I've tentatively joined a new cooking club! This one aims to select a different cookbook for each potluck gathering. Yet the first feature was Ottolenghi & Tamimi's Jerusalem. It's not a stretch from my other club's driving theme, and I borrowed the book from a generous Ottolenghi clubmate.
I also stuck to my well-worn dessert-making groove. Jerusalem has a couple of fabulous-looking orange cakes that would likely travel well, but I ultimately preferred to try my hand at the sweet filo cigars. They're stuffed with sweetened ground pistachios and almonds, fried, and then dipped in honey.
I got an excellent head start the night before, preparing the nut filling as my dinner baked and wrapping it in filo in front of Netflix. Things went awry and I really started swearing at fry-time later that evening: the cigars' stubborn, asymmetric centre of mass meant that they wouldn't turn over in the oil; one or two even burst their filling. The next morning, I felt a bit calmer and the job at hand felt more feasible. All except the first three cigars were nicely browned, not too greasy, and their weirder edges softened in their honey dunking.
With an egg and lots of honey involved, this recipe is far from vegan. I reckon conversion wouldn't be too difficult, though - I'd try skipping the egg entirely, perhaps adding a dot of margarine or olive oil to the filling and sealing the cigars with water. Honey could be replaced with diluted agave nectar, or a heavy sugar syrup with a drop of orange blossom water.
These cigars were the short, sweet end that our sprawling lunch needed. They're more filo than filling yet the ground nuts, brightened with lemon zest, shine through. I used orange blossom honey, and we could also discern its floral scent. The overall effect is soft, layered and very, very sugary.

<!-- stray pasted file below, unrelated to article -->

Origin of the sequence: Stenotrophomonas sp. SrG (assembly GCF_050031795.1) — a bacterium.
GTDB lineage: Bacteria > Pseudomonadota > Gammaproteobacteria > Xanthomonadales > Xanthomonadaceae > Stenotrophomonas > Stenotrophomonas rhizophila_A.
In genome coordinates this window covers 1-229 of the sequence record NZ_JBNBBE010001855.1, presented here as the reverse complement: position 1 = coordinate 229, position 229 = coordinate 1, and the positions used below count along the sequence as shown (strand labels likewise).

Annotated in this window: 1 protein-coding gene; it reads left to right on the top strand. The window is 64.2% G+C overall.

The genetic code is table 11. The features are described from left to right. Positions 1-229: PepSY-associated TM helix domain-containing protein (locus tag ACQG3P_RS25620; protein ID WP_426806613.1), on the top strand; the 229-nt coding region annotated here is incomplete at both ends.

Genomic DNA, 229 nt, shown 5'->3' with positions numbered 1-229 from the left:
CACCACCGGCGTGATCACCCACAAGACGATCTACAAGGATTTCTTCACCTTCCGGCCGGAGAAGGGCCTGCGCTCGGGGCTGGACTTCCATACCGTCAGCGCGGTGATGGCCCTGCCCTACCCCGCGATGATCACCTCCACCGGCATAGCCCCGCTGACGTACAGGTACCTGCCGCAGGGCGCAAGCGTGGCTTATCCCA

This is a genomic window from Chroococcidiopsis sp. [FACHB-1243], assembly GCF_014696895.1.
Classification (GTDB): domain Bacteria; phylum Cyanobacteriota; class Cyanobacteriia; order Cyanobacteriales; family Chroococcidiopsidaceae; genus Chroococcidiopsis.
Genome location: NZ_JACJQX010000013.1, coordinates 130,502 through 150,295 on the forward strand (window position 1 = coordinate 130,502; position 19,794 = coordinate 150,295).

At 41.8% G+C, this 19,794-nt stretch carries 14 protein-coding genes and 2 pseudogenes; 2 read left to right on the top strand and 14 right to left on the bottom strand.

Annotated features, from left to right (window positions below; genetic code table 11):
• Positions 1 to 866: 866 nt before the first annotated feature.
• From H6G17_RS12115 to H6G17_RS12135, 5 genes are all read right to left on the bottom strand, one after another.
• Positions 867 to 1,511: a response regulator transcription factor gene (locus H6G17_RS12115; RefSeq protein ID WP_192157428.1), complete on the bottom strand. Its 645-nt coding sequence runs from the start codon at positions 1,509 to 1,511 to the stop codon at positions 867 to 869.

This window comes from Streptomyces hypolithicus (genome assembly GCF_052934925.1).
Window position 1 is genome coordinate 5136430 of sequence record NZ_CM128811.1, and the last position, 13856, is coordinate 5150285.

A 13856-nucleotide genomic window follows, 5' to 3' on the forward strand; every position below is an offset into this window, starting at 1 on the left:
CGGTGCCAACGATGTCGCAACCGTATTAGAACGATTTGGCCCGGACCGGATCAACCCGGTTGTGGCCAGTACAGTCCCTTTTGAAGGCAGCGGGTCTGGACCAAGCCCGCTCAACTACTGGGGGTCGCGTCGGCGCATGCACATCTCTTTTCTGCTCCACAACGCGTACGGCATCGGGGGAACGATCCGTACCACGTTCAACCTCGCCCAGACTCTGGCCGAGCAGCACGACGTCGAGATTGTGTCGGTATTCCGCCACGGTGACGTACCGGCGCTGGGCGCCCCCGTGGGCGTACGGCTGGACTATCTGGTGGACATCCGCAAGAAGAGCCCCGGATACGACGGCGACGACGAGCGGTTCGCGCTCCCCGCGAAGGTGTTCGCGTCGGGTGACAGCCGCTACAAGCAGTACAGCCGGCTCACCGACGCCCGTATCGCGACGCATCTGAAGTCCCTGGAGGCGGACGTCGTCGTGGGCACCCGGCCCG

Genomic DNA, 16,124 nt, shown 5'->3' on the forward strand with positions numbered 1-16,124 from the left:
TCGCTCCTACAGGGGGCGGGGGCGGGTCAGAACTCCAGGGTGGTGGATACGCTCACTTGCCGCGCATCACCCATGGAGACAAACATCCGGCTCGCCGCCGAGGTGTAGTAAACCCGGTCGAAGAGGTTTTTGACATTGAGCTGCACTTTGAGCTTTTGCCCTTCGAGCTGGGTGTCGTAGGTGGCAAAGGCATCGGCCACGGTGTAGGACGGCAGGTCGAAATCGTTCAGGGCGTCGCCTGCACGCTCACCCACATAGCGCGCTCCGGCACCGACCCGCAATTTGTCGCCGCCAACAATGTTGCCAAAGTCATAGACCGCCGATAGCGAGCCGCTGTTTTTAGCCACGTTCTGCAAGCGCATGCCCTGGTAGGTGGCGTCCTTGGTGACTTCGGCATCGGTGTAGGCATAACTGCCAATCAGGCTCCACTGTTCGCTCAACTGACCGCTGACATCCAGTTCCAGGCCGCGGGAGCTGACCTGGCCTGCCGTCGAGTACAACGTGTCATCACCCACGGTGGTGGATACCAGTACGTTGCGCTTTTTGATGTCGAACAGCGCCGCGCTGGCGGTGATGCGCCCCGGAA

Delightful as they were, this is probably just a one-off recipe for me. I live so close to Sydney Rd, where similar Lebanese pastries are cheap, abundant, and fried by someone else. Instead I'll save my filo folding for bougatsa me krema.
Sweet filo cigars
(very slightly adapted from Yotam Ottolenghi & Sami Tamimi's Jerusalem,
where it's credited to Rafram Hadad)
80g flaked almonds
80g caster sugar
1/2 teaspoon vanilla
1 tablespoon lemon zest
180g filo pastry
peanut oil, for frying
Blend together the flaked almonds and 60g of the pistachios in a food processor, to form a coarse powder. Tip the ground nuts into a small-medium saucepan, add the sugar and 4 tablespoons of water. Set them over low heat and cook for about 4 minutes, until the sugar is dissolved. Turn off the heat and allow the mixture to cool a little. Separate the egg. When the nut mixture is just lukewarm, whisk in the vanilla, egg yolk, and lemon zest.
Unravel the filo pastry and use just one sheet at a time. Drop a generous tablespoon about 2 cm away from a short side. Fold one long side up to cover it, then the closest short side, then the other long side; roll up the filling to form a cigar shape, sealing the egg with a little brush of egg white. Repeat with the rest of the filling, making a dozen or so cigars in total.
Pour the peanut oil in a medium saucepan to about 2cm depth. Bring it to medium heat. Fry the cigars on two sides, in batches, until they're golden on both sides. (The original recipe thinks this will take 10 seconds per side, but it was double that for me.) Cool the cigars on absorbent paper.
Place the honey in a small saucepan with 1 tablespoon of water. Set it over medium heat, stirring together the honey and water until they're well mixed. Turn off the heat and drop 2-3 of the cigars into the saucepan, turning them to coat them in the honey and letting them sit for just a minute each. Pull them out and place them on a serving dish or in an airtight container.
To serve, roughly chop the remaining pistachios and sprinkle them over the cigars.